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Nepenthes talangensis (Gunung Talang, Sumatra)

Nepenthes talangensis is an incredibly beautiful and unique species endemic to the area around Mount Talang, an active volcano in West Sumatra. It grows almost exclusively terrestrially in high altitude upper montane forest (1800-2500m), and is found in positions ranging from deep shade under dense forest canopy, to positions in almost full sun between stunted summit scrub. Coming from very high elevations, this species is a definite highland plant, leaning towards favouring ‘ultra-highland’ conditions, and seems to be one of the slower growing Nepenthes species.

Nepenthes talangensis tends to transition into a climbing phase earlier than other species, with lower pitchers being only briefly produced. These are generally small (5cm) though under ideal conditions, and on older plants, can be fairly sizable (10cm). The pitchers are quite unusual and distinctly recognisable, starting off as a short, tubby funnel that tends to become more egg-shaped in the upper parts, before narrowing just below the peristome. Striking dark red-purple speckles contrast strongly with and stand out against the pale creamy yellow colour of the pitcher body, sometimes with rosy tints. The peristome is flat and deeply incurved, creating a deep funnel directly into the trap, a rather unique trait. Generally yellow or orange when newly opened, the peristome darkens with age to a deep red or purple. A small flattened spur decorates the base of the pitcher lid.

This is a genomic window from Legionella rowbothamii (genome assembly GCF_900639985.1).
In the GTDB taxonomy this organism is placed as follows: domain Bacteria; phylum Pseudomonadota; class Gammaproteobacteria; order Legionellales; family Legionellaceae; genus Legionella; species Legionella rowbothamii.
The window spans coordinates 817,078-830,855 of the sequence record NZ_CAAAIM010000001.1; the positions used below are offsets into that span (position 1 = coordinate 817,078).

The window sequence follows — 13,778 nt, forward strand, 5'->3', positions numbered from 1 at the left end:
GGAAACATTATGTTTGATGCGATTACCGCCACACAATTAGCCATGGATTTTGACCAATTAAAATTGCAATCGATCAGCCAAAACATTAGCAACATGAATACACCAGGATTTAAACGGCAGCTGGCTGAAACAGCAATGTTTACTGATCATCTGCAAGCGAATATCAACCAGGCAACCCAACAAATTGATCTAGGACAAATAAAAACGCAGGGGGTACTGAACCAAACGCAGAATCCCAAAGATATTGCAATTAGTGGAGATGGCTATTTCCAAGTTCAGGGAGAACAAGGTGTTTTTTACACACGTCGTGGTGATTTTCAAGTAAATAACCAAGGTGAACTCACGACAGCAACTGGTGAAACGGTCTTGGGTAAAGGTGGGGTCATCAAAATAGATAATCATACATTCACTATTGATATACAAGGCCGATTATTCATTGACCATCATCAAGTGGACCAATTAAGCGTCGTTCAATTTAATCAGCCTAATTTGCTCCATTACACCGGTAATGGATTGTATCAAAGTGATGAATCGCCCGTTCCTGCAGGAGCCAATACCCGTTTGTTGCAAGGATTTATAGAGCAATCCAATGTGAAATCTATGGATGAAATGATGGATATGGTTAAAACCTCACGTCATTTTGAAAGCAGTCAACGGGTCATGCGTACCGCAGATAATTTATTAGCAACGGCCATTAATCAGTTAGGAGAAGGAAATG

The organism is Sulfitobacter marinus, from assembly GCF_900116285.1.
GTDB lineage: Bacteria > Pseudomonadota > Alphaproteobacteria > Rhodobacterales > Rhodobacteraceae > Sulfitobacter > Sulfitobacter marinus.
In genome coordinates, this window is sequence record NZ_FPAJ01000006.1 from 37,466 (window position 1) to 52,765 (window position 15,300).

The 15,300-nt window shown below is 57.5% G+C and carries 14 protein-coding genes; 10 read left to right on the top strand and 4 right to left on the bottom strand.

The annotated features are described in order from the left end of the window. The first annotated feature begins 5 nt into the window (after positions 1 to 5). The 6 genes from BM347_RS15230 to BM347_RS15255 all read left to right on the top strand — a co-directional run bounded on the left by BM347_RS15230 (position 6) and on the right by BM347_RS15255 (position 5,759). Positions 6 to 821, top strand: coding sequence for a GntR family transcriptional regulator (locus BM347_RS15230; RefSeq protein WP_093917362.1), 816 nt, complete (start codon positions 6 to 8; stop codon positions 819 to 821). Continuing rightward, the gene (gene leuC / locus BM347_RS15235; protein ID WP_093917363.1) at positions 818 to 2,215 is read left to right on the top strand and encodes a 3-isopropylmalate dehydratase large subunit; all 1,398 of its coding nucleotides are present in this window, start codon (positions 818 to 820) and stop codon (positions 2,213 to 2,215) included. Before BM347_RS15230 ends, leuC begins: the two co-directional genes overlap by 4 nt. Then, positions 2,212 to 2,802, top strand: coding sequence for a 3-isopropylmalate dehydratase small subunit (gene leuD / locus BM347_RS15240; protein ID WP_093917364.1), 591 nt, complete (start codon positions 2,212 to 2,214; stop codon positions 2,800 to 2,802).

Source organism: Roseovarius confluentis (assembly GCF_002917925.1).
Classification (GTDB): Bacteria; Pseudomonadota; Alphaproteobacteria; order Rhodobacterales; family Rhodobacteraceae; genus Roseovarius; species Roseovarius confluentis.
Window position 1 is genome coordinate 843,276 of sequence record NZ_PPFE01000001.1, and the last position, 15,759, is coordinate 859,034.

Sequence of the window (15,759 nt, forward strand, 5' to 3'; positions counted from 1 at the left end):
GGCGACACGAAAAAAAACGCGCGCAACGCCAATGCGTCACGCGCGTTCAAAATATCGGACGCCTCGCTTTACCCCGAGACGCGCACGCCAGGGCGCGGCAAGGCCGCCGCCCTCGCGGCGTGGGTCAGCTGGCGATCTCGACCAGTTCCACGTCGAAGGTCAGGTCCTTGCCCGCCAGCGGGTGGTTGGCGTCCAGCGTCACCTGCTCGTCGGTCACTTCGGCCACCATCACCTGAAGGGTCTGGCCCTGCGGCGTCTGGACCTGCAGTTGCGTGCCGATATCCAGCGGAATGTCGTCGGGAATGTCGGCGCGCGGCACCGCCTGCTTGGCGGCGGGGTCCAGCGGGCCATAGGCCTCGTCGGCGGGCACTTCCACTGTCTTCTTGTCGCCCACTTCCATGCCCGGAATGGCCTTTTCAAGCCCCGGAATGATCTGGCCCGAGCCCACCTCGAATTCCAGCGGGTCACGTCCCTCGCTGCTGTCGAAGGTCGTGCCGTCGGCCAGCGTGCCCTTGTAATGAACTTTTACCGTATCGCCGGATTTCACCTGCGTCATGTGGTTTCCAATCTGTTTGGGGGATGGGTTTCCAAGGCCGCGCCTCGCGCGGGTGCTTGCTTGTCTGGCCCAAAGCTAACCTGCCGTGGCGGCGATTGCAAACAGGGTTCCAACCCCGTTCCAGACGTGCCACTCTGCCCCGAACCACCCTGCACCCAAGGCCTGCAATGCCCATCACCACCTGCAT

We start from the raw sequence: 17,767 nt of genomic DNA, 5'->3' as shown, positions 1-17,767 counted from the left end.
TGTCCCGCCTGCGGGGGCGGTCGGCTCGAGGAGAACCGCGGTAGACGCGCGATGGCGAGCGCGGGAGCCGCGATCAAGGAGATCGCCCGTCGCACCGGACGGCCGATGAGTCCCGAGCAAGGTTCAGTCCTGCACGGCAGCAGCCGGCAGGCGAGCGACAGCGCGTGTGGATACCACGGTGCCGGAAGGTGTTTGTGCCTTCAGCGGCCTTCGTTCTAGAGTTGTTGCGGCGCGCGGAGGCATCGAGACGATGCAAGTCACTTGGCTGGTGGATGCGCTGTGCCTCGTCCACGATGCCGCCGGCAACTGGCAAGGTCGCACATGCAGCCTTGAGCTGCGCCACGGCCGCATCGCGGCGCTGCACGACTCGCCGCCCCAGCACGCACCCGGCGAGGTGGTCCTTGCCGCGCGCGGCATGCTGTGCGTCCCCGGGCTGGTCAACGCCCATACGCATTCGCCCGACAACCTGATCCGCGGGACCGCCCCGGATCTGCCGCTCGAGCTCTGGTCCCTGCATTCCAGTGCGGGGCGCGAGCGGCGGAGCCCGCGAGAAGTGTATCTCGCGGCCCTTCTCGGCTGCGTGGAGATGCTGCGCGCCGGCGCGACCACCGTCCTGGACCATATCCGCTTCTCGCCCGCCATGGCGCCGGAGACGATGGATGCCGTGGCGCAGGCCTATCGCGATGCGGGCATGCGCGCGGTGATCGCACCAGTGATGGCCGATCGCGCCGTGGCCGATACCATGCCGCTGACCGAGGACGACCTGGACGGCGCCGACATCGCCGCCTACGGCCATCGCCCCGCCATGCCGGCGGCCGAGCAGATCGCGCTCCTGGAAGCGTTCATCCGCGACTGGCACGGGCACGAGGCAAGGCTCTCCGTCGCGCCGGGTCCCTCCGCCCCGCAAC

Upper pitchers (upto 12cm) are produced on relatively short vines (3m). They tend to be more funnel-shaped (infandubular), but often swell towards the top. They are similar to the lower pitchers, but typically lighter in colour as is common for the aerial pitchers of many Nepenthes species. Like some other Sumatran species N. talangensis produces very thick, sticky and viscous pitcher fluid, enabling the inner walls of the pitchers to act as a sort of “fly paper”.

Cultivation Guidelines:
Light:
Bright indirect or dappled light. Seems tolerant of a range of light levels.
Temperature: True highland conditions. Requires cool night time temperatures.
Growing medium: An open, mossy but well-draining mix. A mix of high quality sphagnum moss with horticultural-grade perlite, a bit of good quality peat-moss and pine bark works well. The proportion of Sphagnum in the mix should ideally be quite high.
Extra notes on Cultivation: Appreciates high humidity levels.

 

 

   
 
 
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